We really need more details on the structure of the deal, but the DIP would be paid in full. The balance sheet can change in a sale depending on the treatment of the NOLs and not all liabilities have to be paid upfront as in a liquidation process. Shareholders equity is listed at negative $373.6 million as of the end of May, but this doesn't necessitate that the common will be wiped out as the NOL value and “going concern” value is not captured on the current balance sheet. We continue to believe that Borders offers a strategic asset to many buyers, particularly in combination with B&N and continue to like the risk/reward in our investment in the equity of Borders. Capital can be invested anywhere in the capital structure as well as shifted around. In general terms, this is the point of many bankruptcies (i.e. typically shifting debt to equity to make the company solvent again). In Borders case, the absence of bondholders, current low equity value, NOLs, and concentrated ownership (including anti-dilutive options contracts by Pershing) makes it more likely that capital may be provided as debt. This could be provided by the publishers accepting junior debt in place of pre-petition or by one the major shareholders to avoid diluting their ownership stake. If the plan is to go private or merge with B&N, then I think it is even more likely that new capital comes in a form higher on the capital structure than equity.

    -Henry Hoffman
    Jun 21 11:28 AM | Likes Like |Link to Comment
  • Borders: Interesting Risk/Return for the Optimist [View article]
    Hi Mark

    I'm glad to hear you enjoyed the article. Our thesis on Borders remains unchanged and encompasses many scenarios, which, taken holistically still offers a great risk/return. Borders Group offers a very attractive asset for Barnes & Noble and we continue to believe that a combination of the two entities provides the best outcome for all stakeholders and therefore has a reasonable probability of occurring. This is a dynamic and fluid situation, but the reports of recent events are not significant new information, in our opinion. Bidding interest was sure to pick up following Liberty’s bid for BKS and the first extension of exclusivity is typically granted for a business of Borders size. So these were expected. Hope this helps

    Regards,

    Henry Hoffman
    Jun 10 01:29 PM | Likes Like |Link to Comment
  • Borders: Interesting Risk/Return for the Optimist [View article]
    Nathan,

    I am surprised by a number of your comments. First, you have missed the point of this article. It is to illustrate how to evaluate the payoff of an investment in the equity of Borders. Obviously, there are many obstacles Borders needs to overcome for the equity to have value. Surprisingly, you fail to recognize almost any of the significant ones. I point them out in the above article. What makes this situation (and analysis) kind of cool is the variety of possible scenarios that could occur and what the equity would be worth in each. I work through one possible scenario above. Anybody, however, could work out a number of potential outcomes, assess a probability and value to each and incorporate the current stock price to calculate the expected value. You could even place odds on “bidding wars” if you prefer that to analyzing the financials.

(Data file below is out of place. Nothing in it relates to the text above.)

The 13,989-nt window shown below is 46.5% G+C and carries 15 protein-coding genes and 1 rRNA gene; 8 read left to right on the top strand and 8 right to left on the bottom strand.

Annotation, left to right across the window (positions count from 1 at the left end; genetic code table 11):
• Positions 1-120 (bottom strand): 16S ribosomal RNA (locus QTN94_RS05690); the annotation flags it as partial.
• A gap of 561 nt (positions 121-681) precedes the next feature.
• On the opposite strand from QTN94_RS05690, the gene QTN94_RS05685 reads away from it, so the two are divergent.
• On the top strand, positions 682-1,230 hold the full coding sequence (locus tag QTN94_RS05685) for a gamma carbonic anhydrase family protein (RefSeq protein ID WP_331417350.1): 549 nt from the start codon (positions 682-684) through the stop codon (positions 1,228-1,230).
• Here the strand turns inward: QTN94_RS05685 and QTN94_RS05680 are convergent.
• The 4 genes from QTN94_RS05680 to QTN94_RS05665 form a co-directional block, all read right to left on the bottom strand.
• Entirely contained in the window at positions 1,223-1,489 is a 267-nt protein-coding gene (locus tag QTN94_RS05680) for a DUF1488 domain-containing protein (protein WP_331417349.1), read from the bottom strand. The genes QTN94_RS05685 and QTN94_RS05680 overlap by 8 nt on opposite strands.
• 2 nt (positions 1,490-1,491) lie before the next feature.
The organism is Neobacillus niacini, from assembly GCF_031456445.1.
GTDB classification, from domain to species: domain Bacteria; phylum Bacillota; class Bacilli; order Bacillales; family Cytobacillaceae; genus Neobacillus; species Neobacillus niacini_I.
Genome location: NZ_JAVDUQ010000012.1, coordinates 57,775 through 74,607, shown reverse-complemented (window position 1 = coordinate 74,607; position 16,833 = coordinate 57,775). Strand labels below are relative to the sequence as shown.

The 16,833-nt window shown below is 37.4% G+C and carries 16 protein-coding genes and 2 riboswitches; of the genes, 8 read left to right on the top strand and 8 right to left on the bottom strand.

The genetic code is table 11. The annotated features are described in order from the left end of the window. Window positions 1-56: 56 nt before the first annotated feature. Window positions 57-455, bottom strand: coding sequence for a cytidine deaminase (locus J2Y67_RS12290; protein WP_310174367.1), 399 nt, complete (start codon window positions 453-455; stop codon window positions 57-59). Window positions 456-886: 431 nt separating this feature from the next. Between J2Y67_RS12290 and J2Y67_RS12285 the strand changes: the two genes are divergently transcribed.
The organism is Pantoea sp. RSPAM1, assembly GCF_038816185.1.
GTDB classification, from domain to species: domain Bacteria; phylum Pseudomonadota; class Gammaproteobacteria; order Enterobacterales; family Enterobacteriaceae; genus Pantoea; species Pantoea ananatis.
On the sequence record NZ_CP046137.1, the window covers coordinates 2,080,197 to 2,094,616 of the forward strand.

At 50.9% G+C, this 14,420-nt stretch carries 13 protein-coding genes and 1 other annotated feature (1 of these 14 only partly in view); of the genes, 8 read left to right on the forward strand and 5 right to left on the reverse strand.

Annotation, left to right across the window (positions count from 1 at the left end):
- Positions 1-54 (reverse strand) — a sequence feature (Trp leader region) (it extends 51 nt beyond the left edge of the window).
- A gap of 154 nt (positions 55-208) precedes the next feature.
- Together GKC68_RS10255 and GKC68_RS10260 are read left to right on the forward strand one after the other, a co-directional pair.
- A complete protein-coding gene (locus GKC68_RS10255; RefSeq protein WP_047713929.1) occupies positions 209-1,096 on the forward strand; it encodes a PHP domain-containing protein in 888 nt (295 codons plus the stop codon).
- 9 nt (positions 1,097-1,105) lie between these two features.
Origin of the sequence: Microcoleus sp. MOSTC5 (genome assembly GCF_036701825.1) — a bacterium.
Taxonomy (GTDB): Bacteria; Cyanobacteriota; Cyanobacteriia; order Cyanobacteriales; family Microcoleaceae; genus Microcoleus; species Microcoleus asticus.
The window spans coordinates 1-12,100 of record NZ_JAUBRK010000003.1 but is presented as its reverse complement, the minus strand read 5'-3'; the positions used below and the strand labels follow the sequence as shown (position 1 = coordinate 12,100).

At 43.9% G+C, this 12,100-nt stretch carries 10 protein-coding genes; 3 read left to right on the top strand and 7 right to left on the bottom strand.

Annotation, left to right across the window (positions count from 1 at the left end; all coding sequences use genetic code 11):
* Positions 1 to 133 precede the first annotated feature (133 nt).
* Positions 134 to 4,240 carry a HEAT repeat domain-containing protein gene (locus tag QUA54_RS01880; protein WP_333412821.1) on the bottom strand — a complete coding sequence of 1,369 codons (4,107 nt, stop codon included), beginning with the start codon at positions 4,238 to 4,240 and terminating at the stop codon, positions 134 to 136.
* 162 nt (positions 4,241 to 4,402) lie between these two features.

Second, let’s take a stab at calculating a portion of the “real value of their assets.” If you bother to reference the 10-K you will find it hard to support your guess of $300 million of “real assets.” You choose to take the inventory levels as of January 29th (note that these have been updated through the end of April) of $600 million. Let’s work through this. From page 27 of the 10-K:

    “Store Closures: Based upon a comprehensive review of our store portfolio, in February 2011 we initiated a store reduction plan to close 226 underperforming superstores. We expect that this plan will be substantially complete by the end of May 2011.

    These closures will result in a reduction of our future consolidated sales, cost of sales (including occupancy costs), and selling, general and administrative expenses, where certain store operating costs are classified. We anticipate incurring costs in fiscal 2011 associated with the termination of the related leases. Fiscal 2010 sales and operating losses related to the closing stores were $720.4 million and ($68.4) million, respectively, and at January 29, 2011, the carrying values of inventory and long-lived assets were $217.8 million and $30.2 million, respectively. Inventory and long-lived assets relating to these stores will be sold as described below.

    Inventory Liquidation Agreement: On February 16, 2011, we entered into an Agency Agreement with Hilco Merchant Resources, LLC (“Hilco”) to execute the liquidation of inventory and furniture, fixtures and equipment within 200 Borders superstores selected to close by April 30, 2011, as well as certain inventory held in a distribution center. Store closure sales under the Hilco agreement started on February 18, 2011. The agreement also included an option for us to liquidate the inventory of up to 70 additional stores under substantially the same terms, and on March 17, 2011, we exercised this option and elected to close an additional 26 stores. Pursuant to this agreement, Hilco paid us approximately $182.6 million in cash and letters of credit in the first quarter of fiscal 2011. This amount is subject to adjustment upon completion of the liquidation sales.

    During the fourth quarter of 2010, because of the likelihood that the inventory of these stores would be sold to liquidators rather than being returned to vendors or sold directly to customers, we reduced the value of our inventory to reflect an anticipated recovery value less than cost. This charge totaled $69.2 million and is categorized in Cost of merchandise sold (includes occupancy)” in our consolidated statements of operations.”

    So for the $248 million of inventory and property that is being liquidated, Borders received $182.6 million up front. That’s 74% of the value it was carried at. Assuming everything was liquidated on the same terms would yield $470 million, but the rest of the inventory is actually still slated to be sold through the profitable stores (at a profit). You can use this as a starting point in calculating the real value of the assets if you’re interested. I hope it helps.
    May 27 03:20 PM | 1 Like Like |Link to Comment